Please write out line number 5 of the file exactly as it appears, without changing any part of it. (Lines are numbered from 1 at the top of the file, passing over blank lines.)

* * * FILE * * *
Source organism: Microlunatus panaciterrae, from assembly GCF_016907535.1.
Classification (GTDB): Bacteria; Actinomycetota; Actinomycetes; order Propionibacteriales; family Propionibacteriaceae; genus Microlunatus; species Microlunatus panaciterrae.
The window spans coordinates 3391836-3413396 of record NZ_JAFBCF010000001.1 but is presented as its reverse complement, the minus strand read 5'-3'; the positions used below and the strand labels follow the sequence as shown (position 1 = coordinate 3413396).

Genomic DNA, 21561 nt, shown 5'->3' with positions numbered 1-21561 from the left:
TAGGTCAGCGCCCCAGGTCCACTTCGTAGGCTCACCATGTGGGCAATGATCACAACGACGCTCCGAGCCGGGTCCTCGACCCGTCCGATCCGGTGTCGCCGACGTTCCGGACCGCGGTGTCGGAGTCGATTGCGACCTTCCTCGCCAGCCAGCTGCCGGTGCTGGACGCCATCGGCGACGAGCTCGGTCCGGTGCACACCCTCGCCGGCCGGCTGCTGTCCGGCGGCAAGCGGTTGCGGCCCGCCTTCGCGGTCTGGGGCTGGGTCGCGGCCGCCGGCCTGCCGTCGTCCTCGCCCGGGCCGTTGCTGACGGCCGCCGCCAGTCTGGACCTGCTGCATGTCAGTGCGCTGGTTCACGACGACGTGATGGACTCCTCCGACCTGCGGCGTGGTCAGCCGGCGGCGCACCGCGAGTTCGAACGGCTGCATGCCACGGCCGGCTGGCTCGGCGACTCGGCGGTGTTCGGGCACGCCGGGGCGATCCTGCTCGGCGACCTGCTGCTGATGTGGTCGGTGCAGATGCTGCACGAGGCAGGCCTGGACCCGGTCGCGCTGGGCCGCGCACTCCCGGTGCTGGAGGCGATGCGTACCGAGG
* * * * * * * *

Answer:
TAGGTCAGCGCCCCAGGTCCACTTCGTAGGCTCACCATGTGGGCAATGATCACAACGACGCTCCGAGCCGGGTCCTCGACCCGTCCGATCCGGTGTCGCCGACGTTCCGGACCGCGGTGTCGGAGTCGATTGCGACCTTCCTCGCCAGCCAGCTGCCGGTGCTGGACGCCATCGGCGACGAGCTCGGTCCGGTGCACACCCTCGCCGGCCGGCTGCTGTCCGGCGGCAAGCGGTTGCGGCCCGCCTTCGCGGTCTGGGGCTGGGTCGCGGCCGCCGGCCTGCCGTCGTCCTCGCCCGGGCCGTTGCTGACGGCCGCCGCCAGTCTGGACCTGCTGCATGTCAGTGCGCTGGTTCACGACGACGTGATGGACTCCTCCGACCTGCGGCGTGGTCAGCCGGCGGCGCACCGCGAGTTCGAACGGCTGCATGCCACGGCCGGCTGGCTCGGCGACTCGGCGGTGTTCGGGCACGCCGGGGCGATCCTGCTCGGCGACCTGCTGCTGATGTGGTCGGTGCAGATGCTGCACGAGGCAGGCCTGGACCCGGTCGCGCTGGGCCGCGCACTCCCGGTGCTGGAGGCGATGCGTACCGAGG